THINK ON THESE: STEM CELL THERAPY: WHAT’S THAT?

THINK ON THESE: Henrylito Tacio

What do former President Joseph Estrada, former President and now Congresswoman Gloria Macapagal-Arroyo, and former Senate President Juan Ponce Enrile (who is again running for the Senate in the forthcoming May election) have one thing in common?

All three had reportedly undergone stem cell therapy, that’s what.

In Hollywood, some celebrities rumored to have done the same include American pop star Madonna (of “Like a Virgin” and “La Isla Bonita” distinction) and actresses Sharon Stone (who made a splash when she appeared in “Basic Instinct”) and Halle Berry (Oscared for her tour de force performance in 2002’s “Monster’s Ball”).

Stem cell treatment is considered to be the revolution of cellular medicine in the 21st century. Thousands of patients around the globe have already benefited from using stem cell delivered safely by skilled and certified physicians. Diseases once considered incurable are responding well to stem cell treatment and are restoring hope to patients who thought they had lost their lives forever.

Actually, stem cells are “precursor cells present in the embryo of any species, and they have the remarkable potential to develop into many different cell types in the body during early life and growth,” explains an article which appeared in Health and Lifestyle.

Scientists describe stem cells as “a sort of internal repair system,” which divides and multiplies itself almost without limit to replenish other cells provided the person or animal is still alive.

“Each new stem cell produced by the division of the original stem cells has the potential either to remain a stem cell or become another type of cell with a more specialized function, such as a cardiac, brain or nerve cell,” the H&L article explains.

“Stem cells can be classified as embryonic or adult, depending on their tissue of origin,” notes Professor Thomas P. Zwaka from the Center for Cell and Gene Therapy, and the Department of Molecular and Cellular Biology at the Baylor College of Medicine in Houston, Texas.

“The role of adult stem cells is to sustain an established repertoire of mature cell types in essentially steady-state numbers over the lifetime of the organism.  Although adult tissues with a high turnover rate, such as blood, skin, and intestinal epithelium, are maintained by tissue-specific stem cells, the stem cells themselves rarely divide. However, in certain situations, such as during tissue repair after injury or following transplantation, stem cell divisions may become more frequent,” Prof. Zwaka explained.

From the medical standpoint, the potential is that “stem cell therapy can literally replace old malfunctioning cells and make them like those of a young healthy person.  They can be used to replace cells that are lost or damaged from disease, old age, or injury.”

For example, it may become possible to generate healthy heart muscle cells in the laboratory and then transplant those cells into patients with chronic heart disease. Preliminary research in mice and other animals indicates that bone marrow stromal cells, transplanted into a damaged heart, can have beneficial effects.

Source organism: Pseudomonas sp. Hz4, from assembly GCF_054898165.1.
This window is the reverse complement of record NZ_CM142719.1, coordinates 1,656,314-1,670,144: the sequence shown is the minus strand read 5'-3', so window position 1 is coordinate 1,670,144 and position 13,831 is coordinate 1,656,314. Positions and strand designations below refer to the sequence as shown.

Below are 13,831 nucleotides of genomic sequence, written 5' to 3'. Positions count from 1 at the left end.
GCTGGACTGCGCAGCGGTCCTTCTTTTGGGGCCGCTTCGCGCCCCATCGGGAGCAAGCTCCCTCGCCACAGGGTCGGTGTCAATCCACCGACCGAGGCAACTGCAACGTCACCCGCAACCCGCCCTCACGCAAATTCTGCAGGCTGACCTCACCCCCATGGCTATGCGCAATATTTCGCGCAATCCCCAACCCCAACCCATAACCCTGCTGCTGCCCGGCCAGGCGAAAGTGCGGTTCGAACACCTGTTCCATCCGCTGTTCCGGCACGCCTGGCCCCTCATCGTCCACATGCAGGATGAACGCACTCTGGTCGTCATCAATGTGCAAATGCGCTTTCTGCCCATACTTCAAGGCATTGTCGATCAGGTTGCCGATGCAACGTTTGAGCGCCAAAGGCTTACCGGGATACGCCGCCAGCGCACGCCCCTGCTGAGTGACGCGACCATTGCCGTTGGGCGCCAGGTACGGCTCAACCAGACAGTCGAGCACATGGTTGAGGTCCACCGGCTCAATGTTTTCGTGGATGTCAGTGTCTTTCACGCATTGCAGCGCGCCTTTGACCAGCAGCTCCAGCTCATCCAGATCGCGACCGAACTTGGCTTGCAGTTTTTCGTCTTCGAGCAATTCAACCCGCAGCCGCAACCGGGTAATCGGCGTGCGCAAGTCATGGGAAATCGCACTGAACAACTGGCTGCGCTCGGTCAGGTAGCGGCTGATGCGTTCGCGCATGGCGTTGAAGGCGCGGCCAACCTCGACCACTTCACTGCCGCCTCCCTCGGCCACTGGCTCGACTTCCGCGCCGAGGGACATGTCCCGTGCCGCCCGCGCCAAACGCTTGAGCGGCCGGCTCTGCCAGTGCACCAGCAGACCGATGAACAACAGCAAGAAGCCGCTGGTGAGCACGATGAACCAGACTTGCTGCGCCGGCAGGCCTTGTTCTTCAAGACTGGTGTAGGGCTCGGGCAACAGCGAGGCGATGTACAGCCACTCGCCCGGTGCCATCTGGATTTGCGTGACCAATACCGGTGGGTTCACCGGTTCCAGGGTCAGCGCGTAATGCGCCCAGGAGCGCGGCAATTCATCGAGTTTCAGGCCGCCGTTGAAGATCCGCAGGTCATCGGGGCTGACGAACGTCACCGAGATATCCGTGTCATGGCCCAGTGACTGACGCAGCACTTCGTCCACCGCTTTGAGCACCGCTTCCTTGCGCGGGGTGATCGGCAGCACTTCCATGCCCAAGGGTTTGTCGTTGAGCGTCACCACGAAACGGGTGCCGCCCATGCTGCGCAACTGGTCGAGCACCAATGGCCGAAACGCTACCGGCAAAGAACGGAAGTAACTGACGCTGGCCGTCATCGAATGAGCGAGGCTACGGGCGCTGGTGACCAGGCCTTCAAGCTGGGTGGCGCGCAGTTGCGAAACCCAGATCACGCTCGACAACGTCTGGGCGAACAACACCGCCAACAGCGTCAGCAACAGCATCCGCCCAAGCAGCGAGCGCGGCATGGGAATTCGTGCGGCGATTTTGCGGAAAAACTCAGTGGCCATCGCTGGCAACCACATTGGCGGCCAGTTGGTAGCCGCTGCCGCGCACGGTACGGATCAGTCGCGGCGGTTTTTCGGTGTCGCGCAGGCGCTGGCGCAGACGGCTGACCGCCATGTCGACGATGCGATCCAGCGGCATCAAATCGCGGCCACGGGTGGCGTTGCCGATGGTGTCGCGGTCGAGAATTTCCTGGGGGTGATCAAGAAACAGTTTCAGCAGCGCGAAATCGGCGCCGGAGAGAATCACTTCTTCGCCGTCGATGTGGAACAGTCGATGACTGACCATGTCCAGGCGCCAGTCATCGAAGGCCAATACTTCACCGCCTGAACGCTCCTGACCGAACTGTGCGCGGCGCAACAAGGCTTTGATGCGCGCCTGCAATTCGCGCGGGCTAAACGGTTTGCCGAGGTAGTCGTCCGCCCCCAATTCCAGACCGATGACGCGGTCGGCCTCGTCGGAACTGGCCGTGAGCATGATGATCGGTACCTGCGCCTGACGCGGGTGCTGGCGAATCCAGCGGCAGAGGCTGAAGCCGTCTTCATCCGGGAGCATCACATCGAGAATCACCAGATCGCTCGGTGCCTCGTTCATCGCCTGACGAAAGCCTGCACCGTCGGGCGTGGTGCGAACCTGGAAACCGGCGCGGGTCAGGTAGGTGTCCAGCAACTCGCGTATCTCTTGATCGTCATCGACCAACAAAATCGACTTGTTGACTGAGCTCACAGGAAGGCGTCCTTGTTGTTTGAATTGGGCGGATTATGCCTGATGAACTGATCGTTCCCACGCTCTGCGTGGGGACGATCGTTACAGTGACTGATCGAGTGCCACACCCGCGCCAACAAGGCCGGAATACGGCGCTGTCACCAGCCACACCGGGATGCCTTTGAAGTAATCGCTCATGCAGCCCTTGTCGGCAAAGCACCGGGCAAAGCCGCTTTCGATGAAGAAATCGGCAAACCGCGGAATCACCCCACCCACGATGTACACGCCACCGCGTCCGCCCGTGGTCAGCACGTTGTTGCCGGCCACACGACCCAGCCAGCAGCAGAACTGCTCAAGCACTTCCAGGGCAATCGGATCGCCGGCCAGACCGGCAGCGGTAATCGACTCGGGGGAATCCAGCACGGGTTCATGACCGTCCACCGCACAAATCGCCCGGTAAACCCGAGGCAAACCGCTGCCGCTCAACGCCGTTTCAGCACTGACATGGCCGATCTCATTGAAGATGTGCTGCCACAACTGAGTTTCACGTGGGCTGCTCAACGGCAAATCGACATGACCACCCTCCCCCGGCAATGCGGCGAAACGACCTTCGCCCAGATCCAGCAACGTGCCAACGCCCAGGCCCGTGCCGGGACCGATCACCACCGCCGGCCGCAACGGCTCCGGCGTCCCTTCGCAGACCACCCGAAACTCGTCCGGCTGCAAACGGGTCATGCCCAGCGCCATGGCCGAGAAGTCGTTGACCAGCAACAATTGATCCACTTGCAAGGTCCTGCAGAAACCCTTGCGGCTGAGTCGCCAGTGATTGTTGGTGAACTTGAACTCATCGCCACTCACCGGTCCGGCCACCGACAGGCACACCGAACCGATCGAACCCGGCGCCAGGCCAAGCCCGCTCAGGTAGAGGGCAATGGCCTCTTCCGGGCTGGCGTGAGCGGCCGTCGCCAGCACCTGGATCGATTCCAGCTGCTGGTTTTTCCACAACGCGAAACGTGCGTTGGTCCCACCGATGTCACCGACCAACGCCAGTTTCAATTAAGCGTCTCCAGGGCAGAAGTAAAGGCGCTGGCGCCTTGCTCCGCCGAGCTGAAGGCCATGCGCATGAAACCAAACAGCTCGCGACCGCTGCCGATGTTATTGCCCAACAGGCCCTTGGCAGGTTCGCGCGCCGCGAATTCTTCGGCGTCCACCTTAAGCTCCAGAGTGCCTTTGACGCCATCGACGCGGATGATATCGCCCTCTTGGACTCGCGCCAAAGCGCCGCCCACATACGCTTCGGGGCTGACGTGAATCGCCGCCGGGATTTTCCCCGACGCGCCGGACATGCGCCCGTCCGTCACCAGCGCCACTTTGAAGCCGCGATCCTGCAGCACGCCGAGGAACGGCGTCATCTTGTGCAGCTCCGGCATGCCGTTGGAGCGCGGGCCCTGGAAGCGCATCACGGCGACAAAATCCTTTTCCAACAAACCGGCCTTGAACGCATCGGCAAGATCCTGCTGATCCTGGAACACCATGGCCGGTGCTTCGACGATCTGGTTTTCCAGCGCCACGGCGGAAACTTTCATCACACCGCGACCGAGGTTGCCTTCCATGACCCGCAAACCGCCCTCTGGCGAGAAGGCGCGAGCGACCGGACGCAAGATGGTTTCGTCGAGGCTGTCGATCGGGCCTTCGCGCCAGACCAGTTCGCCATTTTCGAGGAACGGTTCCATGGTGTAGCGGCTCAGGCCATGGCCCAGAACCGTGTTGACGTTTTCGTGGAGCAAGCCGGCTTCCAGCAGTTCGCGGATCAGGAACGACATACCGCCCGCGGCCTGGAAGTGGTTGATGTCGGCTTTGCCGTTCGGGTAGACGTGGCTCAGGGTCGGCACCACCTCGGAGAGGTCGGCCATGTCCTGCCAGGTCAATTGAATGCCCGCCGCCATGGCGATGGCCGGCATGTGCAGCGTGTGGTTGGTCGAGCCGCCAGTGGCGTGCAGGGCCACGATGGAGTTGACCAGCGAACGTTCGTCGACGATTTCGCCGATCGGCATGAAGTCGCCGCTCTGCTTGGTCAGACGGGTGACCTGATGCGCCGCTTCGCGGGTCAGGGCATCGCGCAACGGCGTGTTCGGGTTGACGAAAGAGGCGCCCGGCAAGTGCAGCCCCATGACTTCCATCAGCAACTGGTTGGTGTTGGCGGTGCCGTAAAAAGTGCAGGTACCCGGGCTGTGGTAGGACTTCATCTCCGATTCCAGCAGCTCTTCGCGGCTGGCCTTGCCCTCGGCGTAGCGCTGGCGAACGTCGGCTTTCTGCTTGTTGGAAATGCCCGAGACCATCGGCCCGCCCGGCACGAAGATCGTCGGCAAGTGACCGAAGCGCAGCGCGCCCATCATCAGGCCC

Researchers are looking forward to new technologies that will be able to treat a wide variety of debilitating conditions, such as spinal-cord injuries, cerebral palsy, multiple sclerosis, rheumatoid arthritis, diabetes, Parkinson’s disease, Alzheimer’s disease and muscle damage.

“The tissue that scientists most associate with adult stem cell activity is the bone marrow,” wrote William Faloon in Life Extension Magazine.  “Each day, stem cells in the bone marrow evolve to produce red blood cells, white blood cells, and platelets.  These mature cells are then released into the bloodstream where they perform their vital life-supporting functions.”

Aside from bone marrow, sources of stem cells that are currently being used are the umbilical cord, blood vessels, brain tissues, adipose tissue, skeletal muscle, skin and liver.

All these stem cells “have the potential to repair, restore, replace and regenerate cells.”  And some studies have shown that “certain stem cells can grow into new tissue. “But do they provide a therapeutic effect?” asked Dr. David Siu, clinical associate professor at the cardiology division of Hong Kong’s Queen Mary Hospital, as quoted by Reuters. “We don’t have the evidence yet. Some are in clinical research.”

Currently, there are several international researches and studies being done on stem cell therapy.  Mexico, South Korea, Ukraine, and China are some countries starting to carry out such treatments.   In the Philippines, stem cell therapy was only introduced some years ago and its focus at that time was its role in cancer treatment.

In the United States, the only stem cell-based products that are approved by the Food and Drug Administration (FDA) for use consist of blood-forming stems cells derived from cord blood.

“Although stem cell therapy appears to be a very promising form of treatment for many types of degenerative diseases, there are also adverse effects which the public needs to be aware of,” cautions Dr. Reuben Ricallo in a report which appeared in “Vital Signs,” a publication for healthcare professionals.

In the United States, one patient reportedly became blind due to an injection of stem cells into the eye.  Another patient received a spinal cord injection that caused the growth of a spinal tumor.

The US FDA, in its website, cites the other potential safety concerns for unproven treatments, which are: administration site reactions; the ability of cells to move from placement sites and change into inappropriate cell types or multiply; failure of cells to work as expected; and the growth of tumors.

“Even if stem cells are your own cells,” the FDA states, “there are still safety risks.  In addition, if cells are manipulated after removal, there is a risk of contamination of the cells.